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A Strategy for Code Reviews

I was coaching an organization the other day where they are trying to increase code quality. They believe they can accomplish this by increasing the frequency of code reviews. Currently, their solution is to get everyone into a room on a weekly basis, with junior developers demonstrating what they did and senior developers offering constructive feedback. If you’ve been reading my blog for a while now, you’ll know that I usually find structured lengthy meetings as a wasteful activity. I’m not saying there isn’t value in them. I’m just saying their cost is too much, relative to the value.

Weekly Code Review

Because the teams are trying to increase their delivery velocity, they are being forced to review their code delivery policies and rules. The weekly code reviews are creating too much of a delay. If a developer finished his or her feature on day one, they have a whole week to wait for the code review. If any changes are recommended, they lose an entire week because they still have to make the updates and get another review. The quality may be high but the velocity is low.

Pairing

My recommendation was the teams should begin pairing.  Upon review of their defined policies, it did not say they had to have a formal weekly code review meeting.  What it did say was no code would be merged into the trunk until another set of eyes had reviewed it.  By having a “code review” developer sit with the active developer, as he or she wrote code, it could be reviewed in real time and satisfy the policy.  The one week feedback loop would be shortened to an immediate feedback loop.

The Compromise

Paired programming can be a hard sell.  Management can find it hard to understand having two perfectly capable developers working on one piece of code.  But, if you look at the cost of waiting an entire week to get feedback and also having a group of developers stop work to attend a code review meeting, you can see there is a lot of wasted time and effort.  When I asked about this, I was told that the meeting was also an opportunity for developers to learn about other areas of the system.  My counterpoint was to rotate the pairs, to also offer a learning opportunity.

Because the teams would not agree to do formal pairing, but they certainly see the value in it, they decided to have a different (floating) code reviewer every day.  He or she will make themselves available the entire day to review code as needed.  I don’t completely agree with this approach but it’s certainly better then a weekly code review meeting.  They will be exposed to new areas of the system and the feedback loop will be shortened.  My hope is, in time, they will realize that having that second set of eyes sitting there full time will be the most efficient appraoch.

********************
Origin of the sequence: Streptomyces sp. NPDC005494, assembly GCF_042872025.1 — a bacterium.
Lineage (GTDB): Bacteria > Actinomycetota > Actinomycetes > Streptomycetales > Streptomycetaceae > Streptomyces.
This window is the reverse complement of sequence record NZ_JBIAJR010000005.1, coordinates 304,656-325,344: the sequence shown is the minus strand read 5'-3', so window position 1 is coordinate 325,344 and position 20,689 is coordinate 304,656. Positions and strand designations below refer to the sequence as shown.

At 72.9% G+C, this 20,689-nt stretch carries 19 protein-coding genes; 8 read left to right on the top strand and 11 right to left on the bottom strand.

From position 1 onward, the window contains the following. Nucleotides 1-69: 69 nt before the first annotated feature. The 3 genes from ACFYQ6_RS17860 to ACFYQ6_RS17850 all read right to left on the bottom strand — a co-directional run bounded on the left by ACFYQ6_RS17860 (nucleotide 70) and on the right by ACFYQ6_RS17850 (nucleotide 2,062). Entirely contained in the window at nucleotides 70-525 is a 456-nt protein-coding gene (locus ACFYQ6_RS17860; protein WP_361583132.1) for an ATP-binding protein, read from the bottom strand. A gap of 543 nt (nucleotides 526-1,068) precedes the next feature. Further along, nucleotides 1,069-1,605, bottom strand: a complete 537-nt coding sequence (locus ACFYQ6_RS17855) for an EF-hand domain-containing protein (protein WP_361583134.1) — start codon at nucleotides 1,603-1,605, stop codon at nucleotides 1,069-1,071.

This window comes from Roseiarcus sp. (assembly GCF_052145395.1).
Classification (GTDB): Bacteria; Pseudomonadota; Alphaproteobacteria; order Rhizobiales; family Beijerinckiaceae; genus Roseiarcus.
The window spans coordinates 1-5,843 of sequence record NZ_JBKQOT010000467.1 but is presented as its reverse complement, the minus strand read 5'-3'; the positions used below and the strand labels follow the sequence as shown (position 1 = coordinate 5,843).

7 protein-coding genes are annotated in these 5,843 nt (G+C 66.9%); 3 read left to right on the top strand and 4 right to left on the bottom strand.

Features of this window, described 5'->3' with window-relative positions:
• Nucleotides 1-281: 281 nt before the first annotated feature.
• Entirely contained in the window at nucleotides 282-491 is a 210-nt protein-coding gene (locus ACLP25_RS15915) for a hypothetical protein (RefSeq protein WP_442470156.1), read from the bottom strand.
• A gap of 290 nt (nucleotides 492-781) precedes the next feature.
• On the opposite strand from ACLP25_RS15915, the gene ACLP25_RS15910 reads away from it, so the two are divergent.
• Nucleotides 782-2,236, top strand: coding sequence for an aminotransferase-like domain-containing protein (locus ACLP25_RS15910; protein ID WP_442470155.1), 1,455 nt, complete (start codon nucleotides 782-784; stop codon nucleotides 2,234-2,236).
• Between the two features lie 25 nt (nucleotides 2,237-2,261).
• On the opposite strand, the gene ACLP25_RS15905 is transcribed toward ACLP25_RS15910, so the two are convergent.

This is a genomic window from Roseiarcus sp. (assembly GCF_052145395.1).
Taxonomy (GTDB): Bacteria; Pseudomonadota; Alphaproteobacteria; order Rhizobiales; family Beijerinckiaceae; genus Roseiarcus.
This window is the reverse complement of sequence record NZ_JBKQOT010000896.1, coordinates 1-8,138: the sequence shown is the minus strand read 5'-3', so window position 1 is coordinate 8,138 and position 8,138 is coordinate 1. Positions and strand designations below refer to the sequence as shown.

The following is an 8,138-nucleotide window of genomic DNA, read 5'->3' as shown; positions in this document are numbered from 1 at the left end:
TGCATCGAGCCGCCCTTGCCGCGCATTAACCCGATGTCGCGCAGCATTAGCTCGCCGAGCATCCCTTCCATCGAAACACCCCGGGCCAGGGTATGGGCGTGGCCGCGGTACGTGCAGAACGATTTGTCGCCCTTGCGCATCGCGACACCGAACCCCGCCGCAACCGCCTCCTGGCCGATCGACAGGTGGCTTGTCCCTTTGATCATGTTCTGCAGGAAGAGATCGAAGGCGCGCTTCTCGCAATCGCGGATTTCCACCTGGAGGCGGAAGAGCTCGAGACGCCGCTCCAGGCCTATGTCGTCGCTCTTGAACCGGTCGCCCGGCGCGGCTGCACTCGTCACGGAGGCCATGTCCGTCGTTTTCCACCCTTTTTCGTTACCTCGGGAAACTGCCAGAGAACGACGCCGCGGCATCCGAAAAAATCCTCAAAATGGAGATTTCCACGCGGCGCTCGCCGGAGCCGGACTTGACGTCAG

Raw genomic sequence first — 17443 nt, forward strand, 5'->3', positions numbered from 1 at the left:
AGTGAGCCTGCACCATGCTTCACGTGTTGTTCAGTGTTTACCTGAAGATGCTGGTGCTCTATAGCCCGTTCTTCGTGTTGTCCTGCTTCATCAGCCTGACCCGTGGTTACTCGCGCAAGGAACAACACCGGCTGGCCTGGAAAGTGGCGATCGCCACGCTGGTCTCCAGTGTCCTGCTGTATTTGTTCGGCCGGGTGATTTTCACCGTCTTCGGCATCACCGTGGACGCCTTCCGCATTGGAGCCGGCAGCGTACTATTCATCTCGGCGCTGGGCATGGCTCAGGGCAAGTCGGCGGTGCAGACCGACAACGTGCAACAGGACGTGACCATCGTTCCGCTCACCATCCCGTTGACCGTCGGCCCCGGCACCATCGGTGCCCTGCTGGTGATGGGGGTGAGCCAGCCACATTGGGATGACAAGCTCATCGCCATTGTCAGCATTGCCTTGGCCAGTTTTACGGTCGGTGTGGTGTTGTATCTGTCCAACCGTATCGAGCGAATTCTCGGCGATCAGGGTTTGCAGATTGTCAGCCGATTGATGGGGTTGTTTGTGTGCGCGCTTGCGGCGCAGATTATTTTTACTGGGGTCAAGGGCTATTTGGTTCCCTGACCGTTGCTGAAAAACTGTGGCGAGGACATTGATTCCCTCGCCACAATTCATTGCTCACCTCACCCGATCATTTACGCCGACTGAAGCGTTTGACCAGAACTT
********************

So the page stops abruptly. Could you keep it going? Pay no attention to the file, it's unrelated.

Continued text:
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About Derek Huether

I'm Vice President of ALM Platforms at LeadingAgile. Author of Zombie Project Management (available on Amazon). Novice angel investor.

2 Responses to “A Strategy for Code Reviews”

  1. James O'Sullivan
    March 7, 2012 at 7:49 am

    This is something I’ve struggled with over the last few years. I definitely agree that weekly code review meetings are definitely wasteful and the feedback loop is way too long and I agree that pairing is a great way to review code but I don’t believe that 100% pairing is the way to go. I enjoy pairing, but find it very draining so I like my pairing time as well as some individual creative time. The problem is then, when is the code review done for the latter?

    I’ve started to come to the conclusion that code reviews are wasteful activity full stop. I prefer to see everyone (junior and senior developers) pairing and mentoring that way. Yes there might be code that could be improved but with collective code ownership and pair mentoring things will get better over time.

    • derekhuether
      March 7, 2012 at 9:22 am

      I think people can learn a lot from what you just wrote.

      From my perspective, I see value in reviewing code, just as I see value in reviewing my blog posts before publishing them. Do my posts need a formal review by several editors a week from now? No. That sounds nuts. But as organizations grow, I see them being more risk averse and have false hope in adding “formal” activities as part of your development process. I do believe pairing would be the solution if code reviews are mandated. I see the more maturer organizations getting it.

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